(c) Scotland as a nuclear fusion reactor: The great challenge for the technology of the future is to master the energy resulting from nuclear fusion. For many years all efforts have been focused on the way in which to constrain the energies released in order to create the most propitious conditions for the processes of nuclear fusion and the extraction of the excess energy engendered. The challenge lies in the appropriate configuration of elements which act as a container for the plasma -- a special form of energy facilitating the fusion process. As for the configuration of Scottish structures and processes, the difficulty lies in the fact that if the new form of energy makes contact momentarily with the elements constituting the container, it is denatured and completely loses its force in an unuseful discharge. The Scottish identity, sought as a generator of new social energy, suffers from similar constraints. It can only emerge in all its force to the extent that it is not subject to this or that national or regional structure -- structures which are, paradoxically, designed to create the conditions propitious for its generation. The system of metaphors, or of ways of thinking, may itself be understood as a configuration of elements, of which each is necessary but is also capable of completely denaturing (or "quenching") that form of comprehension which can only be based on the whole.
(d) Scotland as an organic molecule of variable geometry: The notion of variable geometry is part of European discourse as a way of reconciling acceptance of different institutional structures. This could also be applied to Scotland. There are some organic molecules, notably benzene (key to organic life), whose stability derives principally from continuous alternation between a limited number (two to five) distinct geometrical forms. This phenomenon of resonance permits the existence of molecules in situations where the component structures are impossible, or require a level of constituting energy which makes their creation improbable. Such hybrid molecules, based on distinct geometries in resonance, require less energy to ensure their stability than their component elements. Is it not possible to envisage for Scotland an identity, or its structuring, based on an analogous form of resonance between component structures which would otherwise be completely incompatible? After all, the Scottish movement is based on the notion a structure appropriate to the whole would be more stable and more "economic" that the disorderly interactions between totally independent regions. But such a structuring could only emerge through the dynamic between more limited structures. The system of metaphors, or ways of thinking, can itself be understood as based on a dynamic resonance between more limited metaphors. This metaphor is more readily understood by those sensitive to the apparently improbable structures recognized by the natural sciences.
(e) Scotland as a pattern of circulating traffic: It is perhaps the network of roads and railways which represents the identity of Scotland in the most concrete and experiential manner. Most of the population has acquired familiarity with traffic. Each is obliged to integrate, even at a neuro-muscular level, certain rules and behaviours necessary to survival in this network and in order to benefit from it. The movement of meaning throughout the Scottish community may be understood as a movement of vehicles in a complex network linking both central points, known to all, and positions known only to specialists. From this perspective the main political schools of thought and action take the form of major motorways with provision for traffic in both directions, not to mention the so-called national or secondary roads. Each road thus represents a "preoccupation vector" or a form of collective action. But it is clear, in the light of the number of "accidents" and "collisions", that people are far from having achieved the insight appropriate to intersections and a "highway code" for the socio-political equivalent. This is despite the rich range of possible models, experienced on a daily and habitual basis: red lights, stop signs, traffic circles, priority systems, tunnels, etc). The system of metaphors, or ways of thinking, may also be understood as a configuration of distinct comprehension pathways. This metaphor offers insight to any user of the road.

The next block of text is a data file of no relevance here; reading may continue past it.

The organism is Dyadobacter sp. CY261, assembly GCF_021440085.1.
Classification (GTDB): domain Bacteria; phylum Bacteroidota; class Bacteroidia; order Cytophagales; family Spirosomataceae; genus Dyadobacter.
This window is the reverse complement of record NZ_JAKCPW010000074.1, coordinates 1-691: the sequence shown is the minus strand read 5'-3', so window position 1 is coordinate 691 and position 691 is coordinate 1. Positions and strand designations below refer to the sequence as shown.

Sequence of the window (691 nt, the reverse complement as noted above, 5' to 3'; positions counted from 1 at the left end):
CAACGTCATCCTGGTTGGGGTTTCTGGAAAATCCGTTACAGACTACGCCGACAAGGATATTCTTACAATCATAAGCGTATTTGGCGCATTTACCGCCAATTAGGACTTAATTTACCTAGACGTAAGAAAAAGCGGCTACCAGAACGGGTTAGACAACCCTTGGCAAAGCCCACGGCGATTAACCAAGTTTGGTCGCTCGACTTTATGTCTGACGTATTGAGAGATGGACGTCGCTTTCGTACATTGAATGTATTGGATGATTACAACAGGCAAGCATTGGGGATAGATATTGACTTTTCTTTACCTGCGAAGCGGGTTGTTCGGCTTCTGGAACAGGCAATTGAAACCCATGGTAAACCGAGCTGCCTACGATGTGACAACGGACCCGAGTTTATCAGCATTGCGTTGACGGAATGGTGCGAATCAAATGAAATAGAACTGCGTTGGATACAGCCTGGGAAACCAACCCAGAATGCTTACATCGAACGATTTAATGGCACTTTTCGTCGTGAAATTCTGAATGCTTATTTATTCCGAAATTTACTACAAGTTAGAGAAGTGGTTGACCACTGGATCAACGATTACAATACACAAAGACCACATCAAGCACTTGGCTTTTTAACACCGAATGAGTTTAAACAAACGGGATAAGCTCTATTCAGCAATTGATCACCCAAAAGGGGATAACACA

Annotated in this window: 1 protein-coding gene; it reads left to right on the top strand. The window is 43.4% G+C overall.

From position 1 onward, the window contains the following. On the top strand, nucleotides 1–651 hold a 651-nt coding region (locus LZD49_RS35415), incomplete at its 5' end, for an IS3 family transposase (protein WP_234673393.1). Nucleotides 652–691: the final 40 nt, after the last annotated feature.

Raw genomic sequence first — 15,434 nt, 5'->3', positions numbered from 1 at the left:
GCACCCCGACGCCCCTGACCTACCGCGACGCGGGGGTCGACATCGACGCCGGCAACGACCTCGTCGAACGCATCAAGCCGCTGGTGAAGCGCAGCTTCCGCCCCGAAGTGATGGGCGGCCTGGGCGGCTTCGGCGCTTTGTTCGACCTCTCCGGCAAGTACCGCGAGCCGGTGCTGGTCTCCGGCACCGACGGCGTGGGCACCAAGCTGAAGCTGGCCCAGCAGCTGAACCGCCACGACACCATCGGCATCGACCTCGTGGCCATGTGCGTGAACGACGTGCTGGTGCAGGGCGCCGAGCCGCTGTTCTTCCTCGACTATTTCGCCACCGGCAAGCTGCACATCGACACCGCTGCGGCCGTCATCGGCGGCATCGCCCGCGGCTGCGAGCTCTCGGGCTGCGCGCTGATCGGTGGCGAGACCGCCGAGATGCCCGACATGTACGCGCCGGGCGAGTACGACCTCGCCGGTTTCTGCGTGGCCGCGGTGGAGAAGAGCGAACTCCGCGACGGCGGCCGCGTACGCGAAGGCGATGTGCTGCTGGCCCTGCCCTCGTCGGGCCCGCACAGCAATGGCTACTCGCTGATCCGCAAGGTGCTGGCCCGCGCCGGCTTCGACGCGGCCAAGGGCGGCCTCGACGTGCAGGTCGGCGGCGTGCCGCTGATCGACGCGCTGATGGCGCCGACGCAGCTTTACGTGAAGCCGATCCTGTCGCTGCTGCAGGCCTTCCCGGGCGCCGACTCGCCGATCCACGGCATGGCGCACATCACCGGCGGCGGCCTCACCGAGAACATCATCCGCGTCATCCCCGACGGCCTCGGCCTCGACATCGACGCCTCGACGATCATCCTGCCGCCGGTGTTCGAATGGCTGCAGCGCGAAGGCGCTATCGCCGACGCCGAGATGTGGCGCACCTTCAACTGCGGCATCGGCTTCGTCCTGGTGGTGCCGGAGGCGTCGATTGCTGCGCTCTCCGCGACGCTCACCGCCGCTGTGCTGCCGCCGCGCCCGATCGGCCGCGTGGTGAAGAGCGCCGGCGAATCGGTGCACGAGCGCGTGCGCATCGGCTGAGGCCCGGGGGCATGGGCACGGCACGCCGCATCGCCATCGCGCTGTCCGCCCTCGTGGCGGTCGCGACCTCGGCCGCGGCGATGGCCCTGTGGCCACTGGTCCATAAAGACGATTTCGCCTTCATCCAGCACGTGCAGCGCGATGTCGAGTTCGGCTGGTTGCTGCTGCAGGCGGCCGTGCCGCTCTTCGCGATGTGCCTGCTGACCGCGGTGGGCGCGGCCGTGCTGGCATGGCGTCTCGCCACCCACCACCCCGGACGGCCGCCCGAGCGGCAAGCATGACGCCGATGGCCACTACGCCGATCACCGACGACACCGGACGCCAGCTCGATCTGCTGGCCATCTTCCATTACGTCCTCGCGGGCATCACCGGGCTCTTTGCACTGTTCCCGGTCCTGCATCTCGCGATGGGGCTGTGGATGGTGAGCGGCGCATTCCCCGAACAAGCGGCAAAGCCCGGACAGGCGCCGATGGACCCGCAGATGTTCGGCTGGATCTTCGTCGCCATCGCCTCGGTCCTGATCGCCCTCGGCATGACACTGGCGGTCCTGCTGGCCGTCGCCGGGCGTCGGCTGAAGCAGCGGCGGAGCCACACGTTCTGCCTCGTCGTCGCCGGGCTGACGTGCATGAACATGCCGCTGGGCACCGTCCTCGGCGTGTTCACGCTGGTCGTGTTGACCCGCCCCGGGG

(f) Scotland as a crop rotation cycle: Every peasant farmer understands the necessity of crop rotation in a field in order to avoid the accumulation of the negative consequences resulting from planting of an one species. The farmer knows that, to ensure the sustainable development of his field, he or she can grow one crop in that field for a period but must then replace it by a different crop to remedy the defects to the soil caused by the first. He may have to grow a third and a fourth species before finally returning to the first in his crop rotation cycle. It is the cycle which guarantees sustainability, not any particular crop. This well-tested approach suggests the possibility that no one policy in a given domain can be maintained beyond a certain period without accumulating negative side-effects. And it is therefore with a distinct and complementary policy that these effects may be partially counter-acted. Thus to guarantee any form of sustainable development, a cycle of distinct policies is necessary in which each compensates for the action of others. This is of course the implicit message of democracy -- but what political party would publicly recognize the need for the policies of others to compensate for the negative side-effects of its own? The identity of Scotland must necessarily emerge beyond the concepts and positions of parties which each contribute to its definition. It is at the level of the appropriately balanced cycle that the identity of Scotland may usefully be understood. The system of metaphors, or of ways of thinking, may itself be understood as a cycle of metaphors, each with its strong and weak points. It is clear that this metaphor will appeal most to those with agricultural concerns -- and especially those concerned with so-called organic agriculture.
How many complementary metaphors are necessary to sustain insight into
the rich subtleties of the identity of Scotland? Would it not be natural
for a major metaphor to be associated with each domain with which a major
policy or government ministry is associated -- or with each "general directorate"
of Scottish institutions? It would be possible to understand the identity
of Scotland: as a system of navigation; as a collection of temples or ministries;
as an interplay of cultural spaces; as a system of learning and development
environments; as an olympiad of competitions; and as a building.
this work is licenced under a creative commons licence.